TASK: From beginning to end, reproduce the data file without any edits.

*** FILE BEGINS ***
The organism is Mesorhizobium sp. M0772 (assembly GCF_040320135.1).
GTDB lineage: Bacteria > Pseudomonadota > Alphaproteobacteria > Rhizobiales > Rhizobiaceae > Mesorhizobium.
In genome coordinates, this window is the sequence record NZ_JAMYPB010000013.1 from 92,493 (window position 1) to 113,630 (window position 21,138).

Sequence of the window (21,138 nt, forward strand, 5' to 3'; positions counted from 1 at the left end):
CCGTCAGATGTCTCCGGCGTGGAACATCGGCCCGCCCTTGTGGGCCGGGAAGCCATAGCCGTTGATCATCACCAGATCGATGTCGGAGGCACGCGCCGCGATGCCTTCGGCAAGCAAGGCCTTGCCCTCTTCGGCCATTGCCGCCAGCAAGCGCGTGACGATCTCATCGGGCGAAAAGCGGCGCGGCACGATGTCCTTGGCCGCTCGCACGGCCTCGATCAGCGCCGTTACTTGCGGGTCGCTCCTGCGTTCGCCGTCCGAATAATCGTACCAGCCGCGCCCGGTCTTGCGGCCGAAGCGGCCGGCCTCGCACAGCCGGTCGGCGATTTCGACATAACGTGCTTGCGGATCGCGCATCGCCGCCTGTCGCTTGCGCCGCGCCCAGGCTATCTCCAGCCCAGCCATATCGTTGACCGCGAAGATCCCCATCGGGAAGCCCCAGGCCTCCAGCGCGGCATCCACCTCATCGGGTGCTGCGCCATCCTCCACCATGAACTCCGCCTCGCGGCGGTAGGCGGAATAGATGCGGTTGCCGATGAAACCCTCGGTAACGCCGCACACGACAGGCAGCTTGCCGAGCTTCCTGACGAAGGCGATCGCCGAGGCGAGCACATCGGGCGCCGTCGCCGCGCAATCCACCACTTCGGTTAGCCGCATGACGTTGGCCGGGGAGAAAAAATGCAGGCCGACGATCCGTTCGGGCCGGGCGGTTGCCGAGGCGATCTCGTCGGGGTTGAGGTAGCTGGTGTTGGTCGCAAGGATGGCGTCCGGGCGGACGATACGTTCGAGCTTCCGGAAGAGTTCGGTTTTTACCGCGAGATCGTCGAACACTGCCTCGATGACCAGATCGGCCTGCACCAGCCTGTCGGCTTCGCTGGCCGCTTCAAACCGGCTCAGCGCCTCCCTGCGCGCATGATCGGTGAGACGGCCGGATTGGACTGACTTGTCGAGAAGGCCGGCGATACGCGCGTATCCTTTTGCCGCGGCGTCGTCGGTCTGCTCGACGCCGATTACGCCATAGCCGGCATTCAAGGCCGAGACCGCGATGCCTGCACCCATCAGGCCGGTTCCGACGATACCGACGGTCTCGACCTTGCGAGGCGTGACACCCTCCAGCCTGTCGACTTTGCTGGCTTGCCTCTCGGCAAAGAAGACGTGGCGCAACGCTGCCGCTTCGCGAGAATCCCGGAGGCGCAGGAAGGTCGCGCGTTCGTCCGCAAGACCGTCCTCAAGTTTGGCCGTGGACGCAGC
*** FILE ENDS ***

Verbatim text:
The organism is Mesorhizobium sp. M0772 (assembly GCF_040320135.1).
GTDB lineage: Bacteria > Pseudomonadota > Alphaproteobacteria > Rhizobiales > Rhizobiaceae > Mesorhizobium.
In genome coordinates, this window is the sequence record NZ_JAMYPB010000013.1 from 92,493 (window position 1) to 113,630 (window position 21,138).

Sequence of the window (21,138 nt, forward strand, 5' to 3'; positions counted from 1 at the left end):
CCGTCAGATGTCTCCGGCGTGGAACATCGGCCCGCCCTTGTGGGCCGGGAAGCCATAGCCGTTGATCATCACCAGATCGATGTCGGAGGCACGCGCCGCGATGCCTTCGGCAAGCAAGGCCTTGCCCTCTTCGGCCATTGCCGCCAGCAAGCGCGTGACGATCTCATCGGGCGAAAAGCGGCGCGGCACGATGTCCTTGGCCGCTCGCACGGCCTCGATCAGCGCCGTTACTTGCGGGTCGCTCCTGCGTTCGCCGTCCGAATAATCGTACCAGCCGCGCCCGGTCTTGCGGCCGAAGCGGCCGGCCTCGCACAGCCGGTCGGCGATTTCGACATAACGTGCTTGCGGATCGCGCATCGCCGCCTGTCGCTTGCGCCGCGCCCAGGCTATCTCCAGCCCAGCCATATCGTTGACCGCGAAGATCCCCATCGGGAAGCCCCAGGCCTCCAGCGCGGCATCCACCTCATCGGGTGCTGCGCCATCCTCCACCATGAACTCCGCCTCGCGGCGGTAGGCGGAATAGATGCGGTTGCCGATGAAACCCTCGGTAACGCCGCACACGACAGGCAGCTTGCCGAGCTTCCTGACGAAGGCGATCGCCGAGGCGAGCACATCGGGCGCCGTCGCCGCGCAATCCACCACTTCGGTTAGCCGCATGACGTTGGCCGGGGAGAAAAAATGCAGGCCGACGATCCGTTCGGGCCGGGCGGTTGCCGAGGCGATCTCGTCGGGGTTGAGGTAGCTGGTGTTGGTCGCAAGGATGGCGTCCGGGCGGACGATACGTTCGAGCTTCCGGAAGAGTTCGGTTTTTACCGCGAGATCGTCGAACACTGCCTCGATGACCAGATCGGCCTGCACCAGCCTGTCGGCTTCGCTGGCCGCTTCAAACCGGCTCAGCGCCTCCCTGCGCGCATGATCGGTGAGACGGCCGGATTGGACTGACTTGTCGAGAAGGCCGGCGATACGCGCGTATCCTTTTGCCGCGGCGTCGTCGGTCTGCTCGACGCCGATTACGCCATAGCCGGCATTCAAGGCCGAGACCGCGATGCCTGCACCCATCAGGCCGGTTCCGACGATACCGACGGTCTCGACCTTGCGAGGCGTGACACCCTCCAGCCTGTCGACTTTGCTGGCTTGCCTCTCGGCAAAGAAGACGTGGCGCAACGCTGCCGCTTCGCGAGAATCCCGGAGGCGCAGGAAGGTCGCGCGTTCGTCCGCAAGACCGTCCTCAAGTTTGGCCGTGGACGCAGC